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Looking at the legal issues surrounding placental abruption, amniocentesis, cerebral palsy, bowel perforation, incontinence, and necrotizing fasciitis.
The patient sued those involved with the delivery, claiming negligence in that the U/S equipment was old, the wrong type of transducer was used, and an U/S technician more familiar with using more advanced U/S equipment should have been available immediately.
The physician argued that he was certain that the fetal heart had stopped when he performed the U/S and that the heart had started again by the time the U/S technician found a heartbeat.
The jury in this case found no negligence on the part of the physician, but did find that the hospital was at fault for not providing up-to-date equipment and not having skilled personnel to perform an emergency U/S in a timely manner. The jury awarded a total of $78.5 million, which included $1.5 million in emotional distress for the mother, $10 million in pain and suffering for the child, $2 million in lost future earnings, and the rest in future medical expenses.
Complications after amniocentesis results in cerebral palsy
A VIRGINIA WOMAN was 33 weeks pregnant when she was found to have gestational diabetes. She was referred to an obstetrician who planned to induce labor 2 to 3 weeks early if the fetus grew too large, to reduce the risk of injury during delivery. An amniocentesis was done to check fetal lung maturity. A second obstetrician noted some abnormality of the fetal heart rate (FHR) following the procedure and directed the patient's family practitioner to induce labor and go ahead with delivery. The infant had seizures after delivery, was determined to have brain damage because of lack of oxygen, and had no kidney function. She has undergone 2 kidney transplants and has cerebral palsy. At time of trial she was aged 10 years and functioning at prekindergarten level.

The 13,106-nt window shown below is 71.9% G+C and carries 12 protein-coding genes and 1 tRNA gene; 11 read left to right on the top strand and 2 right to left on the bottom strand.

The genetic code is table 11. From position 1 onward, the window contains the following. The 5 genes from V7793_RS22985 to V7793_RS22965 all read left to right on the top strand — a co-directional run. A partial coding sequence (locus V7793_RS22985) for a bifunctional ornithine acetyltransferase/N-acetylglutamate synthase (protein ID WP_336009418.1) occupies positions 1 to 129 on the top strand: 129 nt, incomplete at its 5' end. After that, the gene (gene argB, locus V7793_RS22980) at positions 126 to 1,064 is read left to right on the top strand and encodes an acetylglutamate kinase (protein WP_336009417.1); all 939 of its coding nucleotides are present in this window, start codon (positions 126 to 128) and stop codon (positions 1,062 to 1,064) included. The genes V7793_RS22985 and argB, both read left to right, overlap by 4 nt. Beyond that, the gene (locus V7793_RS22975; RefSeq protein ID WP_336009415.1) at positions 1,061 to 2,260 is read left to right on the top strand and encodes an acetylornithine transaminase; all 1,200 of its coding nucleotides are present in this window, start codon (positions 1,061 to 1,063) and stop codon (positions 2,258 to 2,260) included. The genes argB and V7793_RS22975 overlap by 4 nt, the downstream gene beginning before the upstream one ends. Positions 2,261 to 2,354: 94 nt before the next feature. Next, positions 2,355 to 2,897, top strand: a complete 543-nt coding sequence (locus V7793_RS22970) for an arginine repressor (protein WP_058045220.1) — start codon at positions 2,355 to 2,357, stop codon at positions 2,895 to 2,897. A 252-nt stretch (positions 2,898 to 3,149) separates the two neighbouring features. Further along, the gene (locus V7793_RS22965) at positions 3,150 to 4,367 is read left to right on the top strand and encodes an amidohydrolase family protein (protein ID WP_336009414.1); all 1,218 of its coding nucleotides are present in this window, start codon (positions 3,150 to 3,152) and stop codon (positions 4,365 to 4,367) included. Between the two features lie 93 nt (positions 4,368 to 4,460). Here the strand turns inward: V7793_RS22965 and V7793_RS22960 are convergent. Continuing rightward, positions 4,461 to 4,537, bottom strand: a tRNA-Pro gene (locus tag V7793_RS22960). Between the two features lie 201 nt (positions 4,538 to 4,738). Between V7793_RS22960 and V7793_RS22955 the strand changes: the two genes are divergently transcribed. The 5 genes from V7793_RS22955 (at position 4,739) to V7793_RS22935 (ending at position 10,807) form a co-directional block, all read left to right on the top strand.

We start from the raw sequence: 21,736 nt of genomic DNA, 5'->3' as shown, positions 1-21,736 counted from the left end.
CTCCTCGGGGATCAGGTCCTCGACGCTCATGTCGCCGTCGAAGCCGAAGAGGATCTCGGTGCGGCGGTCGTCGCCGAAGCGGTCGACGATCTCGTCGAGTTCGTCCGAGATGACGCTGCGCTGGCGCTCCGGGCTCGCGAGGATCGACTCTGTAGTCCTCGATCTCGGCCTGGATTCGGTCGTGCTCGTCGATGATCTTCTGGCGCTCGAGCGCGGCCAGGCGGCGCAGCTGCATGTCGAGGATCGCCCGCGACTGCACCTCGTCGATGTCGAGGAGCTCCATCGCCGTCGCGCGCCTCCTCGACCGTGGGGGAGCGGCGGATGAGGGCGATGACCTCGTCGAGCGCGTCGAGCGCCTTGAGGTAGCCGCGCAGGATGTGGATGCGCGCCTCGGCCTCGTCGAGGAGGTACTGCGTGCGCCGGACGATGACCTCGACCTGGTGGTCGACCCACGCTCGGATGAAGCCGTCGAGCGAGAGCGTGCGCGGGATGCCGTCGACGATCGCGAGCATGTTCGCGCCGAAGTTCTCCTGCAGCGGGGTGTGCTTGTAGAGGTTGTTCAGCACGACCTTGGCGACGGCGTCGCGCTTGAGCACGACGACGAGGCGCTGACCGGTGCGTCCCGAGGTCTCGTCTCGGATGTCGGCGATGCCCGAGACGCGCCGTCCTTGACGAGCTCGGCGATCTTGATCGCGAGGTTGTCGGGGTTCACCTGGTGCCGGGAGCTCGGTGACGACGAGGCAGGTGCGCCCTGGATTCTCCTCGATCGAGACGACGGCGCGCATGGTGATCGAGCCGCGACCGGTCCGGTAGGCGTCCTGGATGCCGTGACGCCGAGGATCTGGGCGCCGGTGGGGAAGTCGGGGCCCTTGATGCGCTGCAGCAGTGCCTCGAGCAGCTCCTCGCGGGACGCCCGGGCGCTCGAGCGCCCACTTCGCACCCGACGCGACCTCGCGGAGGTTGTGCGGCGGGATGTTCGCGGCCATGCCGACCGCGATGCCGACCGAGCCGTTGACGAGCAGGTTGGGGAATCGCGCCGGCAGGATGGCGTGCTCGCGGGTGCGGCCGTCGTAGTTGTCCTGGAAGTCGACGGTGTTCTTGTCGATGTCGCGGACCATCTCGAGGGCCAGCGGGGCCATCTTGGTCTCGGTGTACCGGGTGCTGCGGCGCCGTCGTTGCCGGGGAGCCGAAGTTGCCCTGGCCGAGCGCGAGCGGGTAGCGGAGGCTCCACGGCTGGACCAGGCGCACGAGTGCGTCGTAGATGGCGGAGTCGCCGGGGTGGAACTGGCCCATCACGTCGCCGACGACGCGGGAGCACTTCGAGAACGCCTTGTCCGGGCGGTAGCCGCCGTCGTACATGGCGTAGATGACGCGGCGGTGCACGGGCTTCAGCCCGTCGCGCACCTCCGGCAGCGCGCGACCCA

In the lawsuit that followed the birth, the patient alleged that she was not fully informed of the risks and alternatives of the amniocentesis. She claimed that complications arose during the procedure and the physician failed to stop the amniocentesis and postpone the testing. She maintained that an immediate cesarean delivery should have been performed.
The defense denied any negligence, arguing that their care was an appropriate alternative plan to the actions the patient claimed should have been taken. A $9 million verdict was returned.